Wanda Ocasio Nelson

Wanda Ocasio Nelson Wanda Ocasio Nelson (second from left)

Wanda Ocasio Nelson’s passion for proper nutrition, physical activity and enhancing the lives of impoverished families shines in her work as a nutrition education program assistant for Purdue Extension.

Based in Indianapolis, Nelson has taught hundreds of Marion County families about healthy diet and exercise.

“I serve mainly limited-income, Latino families,” Nelson said. “I can use my language (Spanish). I am a fanatic for nutrition and fitness. I can use all of that. It’s ideal for me.”

Nelson’s free classes have met virtually and in-person at agencies like Women’s Care Center. Some classes are in English; most are in Spanish. Every class ends with some physical activity, usually in the form of salsa or merengue dancing.

Some of Nelson’s recent classes have taught the importance of reading labels on food products as well as knowing proper serving sizes. Nelson reported most of her students were unaware of the importance of reading labels and in relation to serving size, moderation is the key. She hopes this knowledge spreads among their own families and the Hispanic community in central Indiana.

What drives you to work with the community to better health?

I want women to do things they’ve always dreamed. I always wanted to run a marathon and at age 46, I did my first marathon. At age 48, I became a triathlete. In 2016, I did RAIN, which is the Ride Across Indiana. I push myself physically and eat healthy. I have a passion for teaching others healthy living so when I got this job, it was my dream come true job. Also, I could use my language and teach the community that it’s never too late to fulfil their own dreams. It’s never too late to become healthier. It’s never too late to learn to eat properly. It’s never too late to start to move throughout the day. The Purdue Extension Nutrition Education Program gave me the opportunity to spread the knowledge to my Latino people.

Another inspiration is my father. He is 99 years old and still living in Puerto Rico.

What is a health tip that most of your clients were unaware of?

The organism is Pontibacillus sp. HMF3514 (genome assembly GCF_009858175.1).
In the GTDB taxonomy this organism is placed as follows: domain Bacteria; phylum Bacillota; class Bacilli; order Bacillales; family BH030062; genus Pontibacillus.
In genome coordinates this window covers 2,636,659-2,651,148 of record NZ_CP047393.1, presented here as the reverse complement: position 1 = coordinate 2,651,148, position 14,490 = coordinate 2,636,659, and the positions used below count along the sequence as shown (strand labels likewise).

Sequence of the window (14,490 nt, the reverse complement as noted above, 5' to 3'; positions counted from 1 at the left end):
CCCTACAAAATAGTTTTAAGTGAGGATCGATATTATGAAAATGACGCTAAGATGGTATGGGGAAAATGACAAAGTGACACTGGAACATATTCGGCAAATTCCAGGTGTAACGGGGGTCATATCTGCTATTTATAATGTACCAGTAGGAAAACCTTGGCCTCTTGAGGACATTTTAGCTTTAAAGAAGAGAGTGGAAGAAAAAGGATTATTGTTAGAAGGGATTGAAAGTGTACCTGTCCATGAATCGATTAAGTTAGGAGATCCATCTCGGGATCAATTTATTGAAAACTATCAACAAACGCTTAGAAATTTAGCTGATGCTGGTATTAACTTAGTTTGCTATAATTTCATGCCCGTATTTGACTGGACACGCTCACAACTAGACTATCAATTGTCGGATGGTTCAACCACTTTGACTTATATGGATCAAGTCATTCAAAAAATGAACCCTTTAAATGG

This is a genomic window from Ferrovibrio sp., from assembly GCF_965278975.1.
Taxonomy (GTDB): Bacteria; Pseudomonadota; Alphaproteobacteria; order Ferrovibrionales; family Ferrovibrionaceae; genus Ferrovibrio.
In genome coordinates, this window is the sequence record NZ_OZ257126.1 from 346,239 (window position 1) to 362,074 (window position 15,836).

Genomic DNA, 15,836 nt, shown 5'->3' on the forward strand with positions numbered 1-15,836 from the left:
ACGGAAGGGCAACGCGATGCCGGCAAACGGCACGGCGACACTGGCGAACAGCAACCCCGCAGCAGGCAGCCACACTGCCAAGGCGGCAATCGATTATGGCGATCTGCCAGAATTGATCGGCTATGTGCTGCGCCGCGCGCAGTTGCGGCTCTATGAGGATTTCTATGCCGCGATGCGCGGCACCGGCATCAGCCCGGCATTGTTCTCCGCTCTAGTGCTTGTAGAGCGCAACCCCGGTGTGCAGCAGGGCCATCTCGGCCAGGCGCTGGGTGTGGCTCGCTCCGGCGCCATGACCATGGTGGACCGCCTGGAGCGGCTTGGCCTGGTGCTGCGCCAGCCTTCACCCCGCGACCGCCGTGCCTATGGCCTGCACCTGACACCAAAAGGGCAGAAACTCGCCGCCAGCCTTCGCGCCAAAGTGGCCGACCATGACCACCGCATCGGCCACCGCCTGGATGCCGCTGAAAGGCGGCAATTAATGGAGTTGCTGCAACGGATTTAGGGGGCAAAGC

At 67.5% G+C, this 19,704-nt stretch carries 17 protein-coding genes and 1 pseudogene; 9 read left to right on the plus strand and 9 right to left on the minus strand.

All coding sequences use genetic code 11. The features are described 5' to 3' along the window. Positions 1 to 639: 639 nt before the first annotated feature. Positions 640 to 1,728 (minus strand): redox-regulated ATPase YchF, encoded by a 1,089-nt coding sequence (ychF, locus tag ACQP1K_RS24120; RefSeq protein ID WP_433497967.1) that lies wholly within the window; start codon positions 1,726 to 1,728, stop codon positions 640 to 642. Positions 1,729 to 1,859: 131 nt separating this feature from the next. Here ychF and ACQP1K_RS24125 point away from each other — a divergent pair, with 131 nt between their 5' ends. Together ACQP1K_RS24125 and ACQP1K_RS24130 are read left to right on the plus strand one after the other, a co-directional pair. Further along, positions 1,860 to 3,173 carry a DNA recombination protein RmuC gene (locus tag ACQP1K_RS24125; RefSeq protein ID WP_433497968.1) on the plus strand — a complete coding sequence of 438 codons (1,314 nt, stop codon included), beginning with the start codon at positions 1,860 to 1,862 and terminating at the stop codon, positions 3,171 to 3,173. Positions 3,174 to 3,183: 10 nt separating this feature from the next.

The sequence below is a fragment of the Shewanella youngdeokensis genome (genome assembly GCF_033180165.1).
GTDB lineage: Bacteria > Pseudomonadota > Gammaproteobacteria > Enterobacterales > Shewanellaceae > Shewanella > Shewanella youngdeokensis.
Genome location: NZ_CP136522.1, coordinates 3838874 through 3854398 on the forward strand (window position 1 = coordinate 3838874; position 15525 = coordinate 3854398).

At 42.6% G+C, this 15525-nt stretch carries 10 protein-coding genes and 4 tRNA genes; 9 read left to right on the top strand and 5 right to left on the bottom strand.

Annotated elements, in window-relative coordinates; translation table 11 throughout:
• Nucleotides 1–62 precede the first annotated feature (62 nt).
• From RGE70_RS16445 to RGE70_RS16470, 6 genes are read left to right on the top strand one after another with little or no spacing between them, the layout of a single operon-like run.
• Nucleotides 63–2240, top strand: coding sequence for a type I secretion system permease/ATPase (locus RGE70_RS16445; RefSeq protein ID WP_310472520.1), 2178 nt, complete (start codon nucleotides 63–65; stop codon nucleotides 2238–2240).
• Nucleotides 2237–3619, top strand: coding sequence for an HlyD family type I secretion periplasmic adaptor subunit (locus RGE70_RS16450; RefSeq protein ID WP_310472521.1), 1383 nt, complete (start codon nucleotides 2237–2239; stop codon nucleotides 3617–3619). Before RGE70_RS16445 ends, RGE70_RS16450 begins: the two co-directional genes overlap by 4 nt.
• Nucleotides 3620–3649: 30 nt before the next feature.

They get impressed when I talk about the different types of fat. They usually don’t know about saturated versus unsaturated. I carry these test tubes with saturated fat. If you eat four ounces of burger with cheese on it, I show the amount of saturated fat, which is pretty much a solid fat at room temperature. They are usually surprised at the amount of fat in such a small amount of food.

Eating and being healthy requires a lot of thinking and a lot of self-control. I always tell them “baby steps. You’re not going to change your life when you go home tonight.” It has to be baby steps.

What are you most proud of during your years with Extension?

Reaching these limited income families. Most of them are immigrants and they just came from countries where they are not offered any formal education. They come and sit down, and I really connect with them. We are Latinas. Once you meet somebody, you give a hug and a kiss, and it will be “We are friends forever.” That friendship allows them to get closer to me and they ask more deeper questions, which produces more connection and learning. I feel privileged to be able to spread the word of good eating to limited income participants that come from different Latin American countries.

How do your clients react to your lessons?

Some of them are people that can’t write or read, but they come to me so happy and grateful that I’m taking the time to teach them. Every class is a different accomplishment, but the overall is the same idea: These people are so happy and grateful that Purdue Extension has this program free of charge, and we can reach them. They feel like they have an education they wouldn’t have had in their home country.

What are some future goals for your nutrition work?

I just want to be able to keep doing this and keep reaching as many people as I can. The more we reach, the more impact there can be on their lifestyle, and hopefully we can reduce this epidemic of overweight families and children. Sadly, Hispanic children are the most obese children in Marion County. I have a job to do working with their parents.

What does Hispanic Heritage Month mean to you? What do you think is important for people to know about Hispanic Heritage Month?

We are part of this society and part of this beautiful, wonderful nation. I’m happy we are celebrating the diversity of different Latin Americans.

Written by Tim Brouk, tbrouk@purdue.edu